Scott was chosen to receive a Sovereign’s Medal for Volunteers in recognition of 27 years of research and advocacy on Lyme disease and tick populations in Canada. He and his wife Catherine, founded what is now called Lyme Ontario after it took four years for each of them to be diagnosed with Lyme disease. “Basically I started from scratch,” Scott Continues →

New Lyme disease petition urges action plan rewrite

Richmond Hill Liberal – Kim Zarzour, March 1st, 2017 A new petition asking the Canadian government for a better action plan to combat Lyme disease has been sponsored by Green party Leader Elizabeth May. May was responsible for the introduction and approval of Bill 442, requiring the government to create an action plan with input from Lyme patients and experts; Continues →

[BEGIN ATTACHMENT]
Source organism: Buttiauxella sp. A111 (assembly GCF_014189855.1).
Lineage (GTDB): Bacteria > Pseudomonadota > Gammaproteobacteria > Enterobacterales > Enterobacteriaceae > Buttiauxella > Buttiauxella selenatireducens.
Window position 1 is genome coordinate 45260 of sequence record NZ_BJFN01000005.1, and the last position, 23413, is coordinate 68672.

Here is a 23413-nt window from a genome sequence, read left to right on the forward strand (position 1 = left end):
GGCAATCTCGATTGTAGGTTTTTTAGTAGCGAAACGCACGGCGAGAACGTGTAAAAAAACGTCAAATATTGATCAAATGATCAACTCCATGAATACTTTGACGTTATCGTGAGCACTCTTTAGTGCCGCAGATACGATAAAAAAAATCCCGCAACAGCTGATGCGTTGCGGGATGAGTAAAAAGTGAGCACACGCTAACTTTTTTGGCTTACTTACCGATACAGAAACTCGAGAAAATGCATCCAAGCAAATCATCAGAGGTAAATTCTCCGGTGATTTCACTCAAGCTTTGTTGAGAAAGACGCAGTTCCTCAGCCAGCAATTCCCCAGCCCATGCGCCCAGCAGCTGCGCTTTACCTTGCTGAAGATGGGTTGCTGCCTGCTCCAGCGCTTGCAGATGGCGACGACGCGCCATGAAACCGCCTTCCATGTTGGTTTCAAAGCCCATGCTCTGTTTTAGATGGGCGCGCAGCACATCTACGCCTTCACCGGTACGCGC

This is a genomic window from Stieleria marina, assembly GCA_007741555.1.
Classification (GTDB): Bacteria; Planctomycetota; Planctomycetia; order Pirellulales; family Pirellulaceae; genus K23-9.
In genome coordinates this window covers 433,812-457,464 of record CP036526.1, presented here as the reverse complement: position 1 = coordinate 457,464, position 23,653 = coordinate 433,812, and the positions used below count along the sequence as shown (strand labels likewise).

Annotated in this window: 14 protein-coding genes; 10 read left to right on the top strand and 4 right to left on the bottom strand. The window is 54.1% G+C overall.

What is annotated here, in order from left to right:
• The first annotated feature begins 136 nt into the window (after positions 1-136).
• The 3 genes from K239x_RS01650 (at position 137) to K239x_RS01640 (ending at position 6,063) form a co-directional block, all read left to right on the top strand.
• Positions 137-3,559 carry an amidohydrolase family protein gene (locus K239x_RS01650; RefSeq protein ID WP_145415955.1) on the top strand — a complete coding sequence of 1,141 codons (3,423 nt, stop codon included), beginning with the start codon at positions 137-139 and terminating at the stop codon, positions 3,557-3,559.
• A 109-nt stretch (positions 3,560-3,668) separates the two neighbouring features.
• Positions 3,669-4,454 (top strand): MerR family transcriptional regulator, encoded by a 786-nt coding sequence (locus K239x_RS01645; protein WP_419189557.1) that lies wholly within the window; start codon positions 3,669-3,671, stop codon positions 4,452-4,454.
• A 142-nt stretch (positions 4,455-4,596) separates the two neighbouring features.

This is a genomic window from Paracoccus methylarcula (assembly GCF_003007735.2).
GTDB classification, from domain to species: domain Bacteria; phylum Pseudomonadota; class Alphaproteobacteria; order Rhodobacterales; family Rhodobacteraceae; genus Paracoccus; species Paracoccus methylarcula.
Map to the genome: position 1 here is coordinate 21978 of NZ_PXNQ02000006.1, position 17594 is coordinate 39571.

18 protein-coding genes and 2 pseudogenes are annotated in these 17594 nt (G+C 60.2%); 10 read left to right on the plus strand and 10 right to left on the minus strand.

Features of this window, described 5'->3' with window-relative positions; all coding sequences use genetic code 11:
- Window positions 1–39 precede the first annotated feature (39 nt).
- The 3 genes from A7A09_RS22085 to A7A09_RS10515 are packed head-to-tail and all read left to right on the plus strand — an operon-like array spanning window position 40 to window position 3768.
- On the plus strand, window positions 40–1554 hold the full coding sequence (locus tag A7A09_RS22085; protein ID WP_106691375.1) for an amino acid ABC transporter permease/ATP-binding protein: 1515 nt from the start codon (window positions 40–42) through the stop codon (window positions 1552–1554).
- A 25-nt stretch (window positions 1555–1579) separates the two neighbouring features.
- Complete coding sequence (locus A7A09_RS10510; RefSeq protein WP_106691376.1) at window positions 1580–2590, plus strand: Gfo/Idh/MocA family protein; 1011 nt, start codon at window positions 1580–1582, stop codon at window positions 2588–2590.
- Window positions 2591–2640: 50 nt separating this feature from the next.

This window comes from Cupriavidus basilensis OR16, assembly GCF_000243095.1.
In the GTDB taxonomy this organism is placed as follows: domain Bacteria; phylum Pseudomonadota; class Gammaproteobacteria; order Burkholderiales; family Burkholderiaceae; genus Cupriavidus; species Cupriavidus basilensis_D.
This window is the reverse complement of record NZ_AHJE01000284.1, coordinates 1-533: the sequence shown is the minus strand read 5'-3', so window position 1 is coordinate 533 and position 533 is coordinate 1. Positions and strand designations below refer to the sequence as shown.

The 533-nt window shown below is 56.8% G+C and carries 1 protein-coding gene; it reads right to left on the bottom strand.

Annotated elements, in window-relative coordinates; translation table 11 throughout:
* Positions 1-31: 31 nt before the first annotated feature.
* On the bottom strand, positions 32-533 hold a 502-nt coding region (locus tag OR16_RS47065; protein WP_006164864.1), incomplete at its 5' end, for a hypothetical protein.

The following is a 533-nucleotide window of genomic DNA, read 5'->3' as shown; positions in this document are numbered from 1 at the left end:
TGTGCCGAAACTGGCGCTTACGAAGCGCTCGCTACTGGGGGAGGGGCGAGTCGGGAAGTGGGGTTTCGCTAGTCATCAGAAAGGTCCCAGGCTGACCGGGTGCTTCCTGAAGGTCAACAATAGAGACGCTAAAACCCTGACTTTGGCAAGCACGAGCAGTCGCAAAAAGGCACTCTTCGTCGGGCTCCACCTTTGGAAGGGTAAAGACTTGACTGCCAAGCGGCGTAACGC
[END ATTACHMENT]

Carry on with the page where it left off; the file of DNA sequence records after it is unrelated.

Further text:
Lyme sufferers devastated by federal government’s action plan

Richmond Hill Liberal, February 22, 2017 When Shari Allen first went public with her battle with Lyme disease, she was very sick, but she had hope. In 2015, the disease had upended her life, left her unable to work, her savings depleted, suffering from constant headaches and joint pain, but the Thornhill woman still believed this disease could be beaten. Two Continues →

Detection of Lyme Disease Bacterium, Borrelia burgdorferi sensu lato, in Blacklegged Ticks Collected in the Grand River Valley, Ontario, Canada